“Torremolinos 73” is a stylized period drama set in the early seventies in Franco’s oppressive Spain when women were fated to a life centered around the home, and men felt lucky to have jobs. Alfredo (Javier Camara) is the hapless and endearing door-to-door encyclopedia salesman who is told that his profession is dying. He and his wife Carmen (Candela Pena) are invited to a weekend getaway, and Alfredo’s boss makes a presentation about a new division of the publishing company: “reproduction education.” They are asked to film themselves during intimate relations, and a cheesy couple teaches Alfredo and Carmen how. The films, they are told, will only be seen in Scandinavia, and the work is very lucrative.
The couple is months behind in their rent, and Carmen – desperate to have a baby - sees the extra income as a way for them to afford it. So, they agree to make the films. The couple goes home and begins their new career. The initial clumsy attempts at filming make for some fun. But soon Alfredo and Carmen become very skilled at their craft.
Carmen becomes a soft porn star in Scandinavia and Alfredo gets the film director bug and yearns to become the next Ingmar Bergman. Carmen’s desire to have a baby turns into an obsession, which devolves into despondency when she finds out that they are unable to get pregnant. Alfredo’s passion for becoming an auteur turns into an obsession. In the end, they both get what they want – maybe not exactly the way they pictured it – but they seem contented nevertheless.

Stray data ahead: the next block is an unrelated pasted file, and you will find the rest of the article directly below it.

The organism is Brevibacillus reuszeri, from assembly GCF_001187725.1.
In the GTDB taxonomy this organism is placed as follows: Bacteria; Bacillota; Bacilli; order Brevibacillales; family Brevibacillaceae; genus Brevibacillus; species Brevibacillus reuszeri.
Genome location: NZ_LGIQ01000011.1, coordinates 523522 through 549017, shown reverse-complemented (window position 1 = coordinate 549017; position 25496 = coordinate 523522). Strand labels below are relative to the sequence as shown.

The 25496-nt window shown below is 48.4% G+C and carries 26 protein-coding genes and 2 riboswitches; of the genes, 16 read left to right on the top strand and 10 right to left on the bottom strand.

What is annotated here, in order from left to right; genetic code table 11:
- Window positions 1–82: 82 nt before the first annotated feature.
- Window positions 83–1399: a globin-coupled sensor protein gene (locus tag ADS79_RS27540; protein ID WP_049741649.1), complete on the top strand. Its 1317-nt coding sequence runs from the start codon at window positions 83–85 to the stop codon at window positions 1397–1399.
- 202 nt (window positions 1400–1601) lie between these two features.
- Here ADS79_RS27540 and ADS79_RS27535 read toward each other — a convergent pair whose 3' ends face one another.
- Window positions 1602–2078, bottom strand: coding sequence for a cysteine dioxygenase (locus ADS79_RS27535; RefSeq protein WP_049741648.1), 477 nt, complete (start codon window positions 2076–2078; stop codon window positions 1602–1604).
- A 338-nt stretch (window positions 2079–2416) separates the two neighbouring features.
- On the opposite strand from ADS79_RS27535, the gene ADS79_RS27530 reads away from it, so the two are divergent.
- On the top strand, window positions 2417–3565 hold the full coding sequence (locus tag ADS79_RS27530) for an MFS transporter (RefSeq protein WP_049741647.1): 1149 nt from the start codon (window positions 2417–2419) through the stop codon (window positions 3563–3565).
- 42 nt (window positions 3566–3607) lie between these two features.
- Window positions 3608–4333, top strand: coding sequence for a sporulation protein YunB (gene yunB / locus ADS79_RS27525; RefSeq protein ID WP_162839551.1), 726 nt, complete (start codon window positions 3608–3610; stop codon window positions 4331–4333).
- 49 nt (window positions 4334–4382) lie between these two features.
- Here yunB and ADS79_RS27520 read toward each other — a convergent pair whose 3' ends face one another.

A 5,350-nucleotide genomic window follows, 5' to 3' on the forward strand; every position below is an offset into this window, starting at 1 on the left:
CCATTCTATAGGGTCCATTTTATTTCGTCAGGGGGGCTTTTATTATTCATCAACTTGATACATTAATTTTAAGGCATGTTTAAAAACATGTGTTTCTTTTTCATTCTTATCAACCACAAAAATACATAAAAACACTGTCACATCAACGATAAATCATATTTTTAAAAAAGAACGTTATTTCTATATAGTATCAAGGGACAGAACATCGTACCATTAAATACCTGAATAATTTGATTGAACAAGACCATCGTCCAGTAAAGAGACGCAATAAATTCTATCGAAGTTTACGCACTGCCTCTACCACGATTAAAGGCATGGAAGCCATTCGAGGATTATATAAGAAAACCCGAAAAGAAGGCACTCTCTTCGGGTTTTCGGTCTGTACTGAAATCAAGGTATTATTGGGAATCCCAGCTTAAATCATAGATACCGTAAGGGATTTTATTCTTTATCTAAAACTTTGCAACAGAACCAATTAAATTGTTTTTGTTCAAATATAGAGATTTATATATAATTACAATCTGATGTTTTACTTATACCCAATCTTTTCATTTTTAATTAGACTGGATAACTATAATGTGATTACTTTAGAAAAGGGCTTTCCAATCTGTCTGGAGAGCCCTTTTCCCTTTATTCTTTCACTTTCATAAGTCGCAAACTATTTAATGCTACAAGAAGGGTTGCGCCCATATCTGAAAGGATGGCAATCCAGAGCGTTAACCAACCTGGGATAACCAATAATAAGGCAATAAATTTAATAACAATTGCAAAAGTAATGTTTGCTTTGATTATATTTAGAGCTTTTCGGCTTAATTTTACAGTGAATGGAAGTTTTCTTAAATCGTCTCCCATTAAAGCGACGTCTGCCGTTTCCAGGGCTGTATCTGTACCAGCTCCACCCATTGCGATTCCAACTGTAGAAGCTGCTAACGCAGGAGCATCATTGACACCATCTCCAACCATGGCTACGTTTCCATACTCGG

“Torremolinos 73” is Pablo Berger’s (“Mama,” 1988) second time at the helm. Camara pulls off droll scenes with his deadpan delivery, reminiscent of Peter Seller's Chauncey Gardner in 1979’s “Being There.” In the opening scenes we are treated to watching Alfredo attempt to sell Civil War encyclopedias door-to-door. This could have ended up as a hackneyed drill, but Camara carries it off with verve, and it is very funny.
Carmen’s sincere and innocent demeanor opposite Alfredo’s equally sincere stance creates humor and helps her pull off the role. Camara and Pena both give fresh and strong performances, which make the “reproductive education” scenes come across as charming, rather than sordid.
Although the film gets bogged down and is a bit clunky and protracted in the middle, it still holds up. The innocence, hair and clothing styles, and political backdrop add texture that make it come alive and add to the humor. The couples’ love and devotion for each other is endearing. We see each of them engage in secret gestures that reveal their love, like Carmen not telling Alfredo that it is his problem that they can’t get pregnant, and Alfredo choosing to look at his wife’s photo rather than a seductive model’s. The subtle gestures charm us and make us care about the couple. We root for each to get what he wants. “Torremolinos 73” is a quirky film that takes you by surprise and touches your heart. For Movie Magazine, this is Joan Widdifield.
© 2005 - Joan K. Widdifield, Psy.D - Air Date: 6/1/05
2003; Director, Pablo Berger; stellar performances by Javier Camara and Candela Pena